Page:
Surreal view on the Karkonosze Mountains

by Pawel Murczak

Mountain photography is my biggest passion, and winter has a special place in my heart; it's like an alternative reality, where the world has become surreal. Despite difficult terrain, long and exhausting trips and fighting your own weaknesses, there is a world of beautiful winter photography.
The Karkonosze Mountains in southwestern Poland extend along the northern border of the Czech Republic to eastern Germany. The highest is called Śnieżka, at 5,256 feet (1602 m), and this is one of the images I shot as I was climbing to the top of the mountain.
 
 
Nikon D300S  .  Sigma 10-20mmf/4-5.6  .  10mm  .  1/250s  .  f/8  .  ISO200


Every winter I make two or three trips to the higher parts of these mountains. Each time I visit, the same places look so different. There's either much more or much less snow, sun or clouds, fog and/or frost, and all of those factors create unusual scenes, making every moment unique. This photo was taken in December when the weather was perfect, meaning it was 5°F (–15°C), there was a lot of snow, strong winds, soft mist and low clouds. 

"It's crucial that you make sure it's safe and that there are no snow storms approaching or avalanches lurking around the corner."

You should always check a detailed weather forecast before climbing a mountain. It's crucial that you make sure it's safe and that there are no snow storms approaching or avalanches lurking around the corner.


 

To get there, I had to follow a route leading from Karpacz to the top of Śnieżka mountain, a little over six miles (about 10 kilometers) and mostly uphill. I had stuffed all my standard photo gear into my Naneu K4L backpack: a Nikon D300S, Sigma 10–20mm f/4-5.6 lens, Nikkor 50mm f/1.8D lens, Nikkor 85mm f/18D lens, UV and CPL filters, and a second battery pack. 

"Before a trip I clean all of my lenses, filters and camera, back up my memory cards and reformat them completely."

Before a trip I clean all of my lenses, filters and camera, back up my memory cards and reformat them completely. I always shoot in 14-bit RAW format, with a standard RGB (commonly known as sRGB) color profile, sharpening and saturation both set to +1, normal noise reduction, D-lighting turned off and spot metering mode.

I took about five photos from this viewpoint, but only one had the right composition and exposure. Always try to remember to use the rule of thirds, which will make your composition more interesting and eye-catching. There was plenty of light with the sun in the upper left corner of the photo, only cloaked by the soft mist. To get a good exposure I used spot metering and focused on the darkest areas in the frame. 

"Careful to not burn out the highlights, I overexposed the photo a little, moving the histogram to the right side of the scale to bring out more details in the dark areas."

I used Manual mode and set the ISO to 200, aperture to f/8 and shutter speed to 1/250 second. The focal length was 10 mm, the widest of the Sigma 10–20mm f/4-5.6 lens, giving the photo a fitting soft vignette. Careful to not burn out the highlights, I overexposed the photo a little, moving the histogram to the right side of the scale to bring out more details in the dark areas. I'm really satisfied with the result; I think the photo has a strong impact.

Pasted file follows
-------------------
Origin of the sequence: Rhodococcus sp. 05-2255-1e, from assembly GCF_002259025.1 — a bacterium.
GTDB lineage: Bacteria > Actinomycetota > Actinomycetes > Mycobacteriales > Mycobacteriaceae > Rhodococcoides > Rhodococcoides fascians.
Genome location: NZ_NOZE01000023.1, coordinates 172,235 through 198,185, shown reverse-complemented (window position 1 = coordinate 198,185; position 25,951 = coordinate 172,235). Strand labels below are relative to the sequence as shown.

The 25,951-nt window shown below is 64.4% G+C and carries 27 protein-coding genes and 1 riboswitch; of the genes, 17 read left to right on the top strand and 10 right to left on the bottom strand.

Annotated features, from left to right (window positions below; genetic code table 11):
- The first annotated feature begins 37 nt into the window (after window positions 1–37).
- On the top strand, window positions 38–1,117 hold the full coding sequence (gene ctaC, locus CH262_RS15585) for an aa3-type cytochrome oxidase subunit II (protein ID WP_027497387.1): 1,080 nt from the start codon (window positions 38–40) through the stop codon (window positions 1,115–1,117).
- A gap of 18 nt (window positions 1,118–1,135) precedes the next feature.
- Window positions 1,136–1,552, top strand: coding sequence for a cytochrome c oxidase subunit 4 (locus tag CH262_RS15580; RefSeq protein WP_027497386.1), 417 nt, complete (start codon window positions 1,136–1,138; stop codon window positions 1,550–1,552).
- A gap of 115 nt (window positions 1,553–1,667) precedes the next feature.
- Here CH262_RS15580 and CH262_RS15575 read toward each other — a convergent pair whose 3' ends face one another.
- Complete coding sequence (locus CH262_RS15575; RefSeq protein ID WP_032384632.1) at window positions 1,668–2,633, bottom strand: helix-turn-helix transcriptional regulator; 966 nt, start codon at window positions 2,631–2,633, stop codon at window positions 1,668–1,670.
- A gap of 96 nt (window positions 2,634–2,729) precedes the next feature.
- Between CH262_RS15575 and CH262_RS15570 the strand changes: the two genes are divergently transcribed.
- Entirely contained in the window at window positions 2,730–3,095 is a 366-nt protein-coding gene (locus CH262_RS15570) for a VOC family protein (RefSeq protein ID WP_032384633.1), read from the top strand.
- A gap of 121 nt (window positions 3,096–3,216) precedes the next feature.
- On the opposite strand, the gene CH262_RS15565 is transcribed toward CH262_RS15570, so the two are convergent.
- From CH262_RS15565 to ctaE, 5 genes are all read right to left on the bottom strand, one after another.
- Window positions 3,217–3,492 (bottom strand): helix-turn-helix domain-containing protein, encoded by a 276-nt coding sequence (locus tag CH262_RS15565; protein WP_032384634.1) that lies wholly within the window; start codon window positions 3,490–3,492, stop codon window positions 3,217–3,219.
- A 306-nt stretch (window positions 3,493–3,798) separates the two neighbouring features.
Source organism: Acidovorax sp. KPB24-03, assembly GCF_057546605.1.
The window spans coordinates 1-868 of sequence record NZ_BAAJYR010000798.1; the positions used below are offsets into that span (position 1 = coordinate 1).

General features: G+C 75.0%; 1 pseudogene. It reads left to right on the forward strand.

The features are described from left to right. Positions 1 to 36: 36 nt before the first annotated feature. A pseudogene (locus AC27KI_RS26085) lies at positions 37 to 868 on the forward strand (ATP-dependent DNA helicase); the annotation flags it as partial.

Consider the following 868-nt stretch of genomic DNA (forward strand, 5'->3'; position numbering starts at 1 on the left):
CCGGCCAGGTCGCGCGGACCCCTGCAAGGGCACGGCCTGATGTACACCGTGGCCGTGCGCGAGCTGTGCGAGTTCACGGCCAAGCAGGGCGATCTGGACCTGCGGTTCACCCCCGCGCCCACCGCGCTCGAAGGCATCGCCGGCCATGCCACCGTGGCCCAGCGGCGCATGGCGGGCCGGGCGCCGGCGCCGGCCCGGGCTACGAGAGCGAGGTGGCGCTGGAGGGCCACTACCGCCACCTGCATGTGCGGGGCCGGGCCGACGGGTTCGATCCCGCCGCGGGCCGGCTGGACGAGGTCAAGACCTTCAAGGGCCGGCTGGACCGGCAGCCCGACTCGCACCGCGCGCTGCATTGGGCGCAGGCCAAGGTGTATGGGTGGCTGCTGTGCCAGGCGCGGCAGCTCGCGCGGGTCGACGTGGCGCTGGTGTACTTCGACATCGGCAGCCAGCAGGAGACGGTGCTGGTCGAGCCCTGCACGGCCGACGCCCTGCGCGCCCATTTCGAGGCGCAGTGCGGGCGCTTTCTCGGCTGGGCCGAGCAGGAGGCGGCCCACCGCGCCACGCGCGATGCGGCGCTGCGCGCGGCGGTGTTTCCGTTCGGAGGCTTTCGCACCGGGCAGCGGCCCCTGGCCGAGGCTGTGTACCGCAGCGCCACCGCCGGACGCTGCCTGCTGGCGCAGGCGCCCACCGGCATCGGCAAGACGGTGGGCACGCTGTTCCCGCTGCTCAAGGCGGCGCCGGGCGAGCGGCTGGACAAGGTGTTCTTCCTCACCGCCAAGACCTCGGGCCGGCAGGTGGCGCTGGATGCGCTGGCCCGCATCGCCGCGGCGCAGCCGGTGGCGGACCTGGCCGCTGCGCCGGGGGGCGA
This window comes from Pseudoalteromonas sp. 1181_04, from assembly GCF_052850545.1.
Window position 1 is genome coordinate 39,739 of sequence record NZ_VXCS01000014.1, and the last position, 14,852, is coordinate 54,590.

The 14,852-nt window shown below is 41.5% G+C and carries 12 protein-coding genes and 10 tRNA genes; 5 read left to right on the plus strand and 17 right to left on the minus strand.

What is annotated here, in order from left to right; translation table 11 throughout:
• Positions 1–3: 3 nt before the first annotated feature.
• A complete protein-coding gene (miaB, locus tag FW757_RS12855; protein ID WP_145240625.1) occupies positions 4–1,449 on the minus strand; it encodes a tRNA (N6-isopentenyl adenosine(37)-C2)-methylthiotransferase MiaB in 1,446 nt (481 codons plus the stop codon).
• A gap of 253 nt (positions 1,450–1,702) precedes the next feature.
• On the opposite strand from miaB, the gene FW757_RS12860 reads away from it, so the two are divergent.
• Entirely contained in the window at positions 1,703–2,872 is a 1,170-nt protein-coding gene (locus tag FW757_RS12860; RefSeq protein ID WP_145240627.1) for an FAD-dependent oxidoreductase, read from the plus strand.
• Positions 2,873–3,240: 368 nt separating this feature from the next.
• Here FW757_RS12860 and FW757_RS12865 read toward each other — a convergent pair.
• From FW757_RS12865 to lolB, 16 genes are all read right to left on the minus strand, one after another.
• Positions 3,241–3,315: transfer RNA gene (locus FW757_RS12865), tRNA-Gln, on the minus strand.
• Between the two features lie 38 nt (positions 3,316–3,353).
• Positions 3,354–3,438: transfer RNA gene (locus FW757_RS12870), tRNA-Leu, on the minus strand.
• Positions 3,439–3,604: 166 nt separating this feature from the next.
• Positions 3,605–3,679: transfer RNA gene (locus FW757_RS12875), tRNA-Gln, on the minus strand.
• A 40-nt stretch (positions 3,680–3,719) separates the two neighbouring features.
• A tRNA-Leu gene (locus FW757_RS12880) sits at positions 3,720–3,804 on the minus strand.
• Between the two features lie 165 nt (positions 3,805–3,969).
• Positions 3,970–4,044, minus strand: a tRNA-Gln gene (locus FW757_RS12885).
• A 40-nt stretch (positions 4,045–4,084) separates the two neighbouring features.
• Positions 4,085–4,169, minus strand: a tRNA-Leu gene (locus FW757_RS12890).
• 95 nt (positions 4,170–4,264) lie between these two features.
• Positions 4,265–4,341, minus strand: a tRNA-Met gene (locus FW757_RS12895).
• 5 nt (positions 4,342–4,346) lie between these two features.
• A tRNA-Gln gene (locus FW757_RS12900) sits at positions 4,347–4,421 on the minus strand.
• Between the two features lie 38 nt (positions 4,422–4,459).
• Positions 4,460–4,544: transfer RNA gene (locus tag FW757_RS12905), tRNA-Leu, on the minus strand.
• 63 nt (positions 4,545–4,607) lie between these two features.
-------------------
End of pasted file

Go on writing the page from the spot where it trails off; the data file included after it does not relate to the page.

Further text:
POST PROCESSING
I always shoot in RAW format and process the files in Nikon Capture NX 2. This Nikon software saves all my camera settings and color profiles, so the photo looks very similar on the camera's display and my monitor. 

This is the original image. 

 

1) I first adjusted the exposure using the Levels & Curves tool by pulling the midtone curve down toward the dark tones, darkening the shadows and brightening the highlights (See #2 below). In this way I enhanced the contrast and details. The bottom-left half of the screenshot below is the original image (#1) and the top-right half shows the results of these adjustments (#2). Notice the difference in the two curves to see where I moved the midtone slider.


 

2) In the next step (See #3 below) I set Color Boost (Adjust > Color > Color Boost) to +50, specifically to enhance the bright, warmer parts of the photo. Then I selectively decreased the blue tones slightly, only in the upper right corner of the photo.


 

In the screenshot below, you can compare the image from start (#1) to finish (#3).


 
 
TIPS
1) Plan your trip carefully by checking the weather forecast and keeping in mind that the conditions can change very rapidly in the mountains. You need to make sure it's safe and that there are no snowstorms or avalanches anywhere in the area.

2) Remember to pay close attention to your camera settings while you're shooting. You will have very little post-processing to do if you get everything right in camera.

3) When you come back home, leave your camera in the backpack until it has reached room temperature.
 
BIOGRAPHY
I'm a 27-year-old telecom engineer from Poland, and my adventure with photography started about six years ago. It's a big passion, and it gives me a lot of satisfaction.
Check out my homepage  
 

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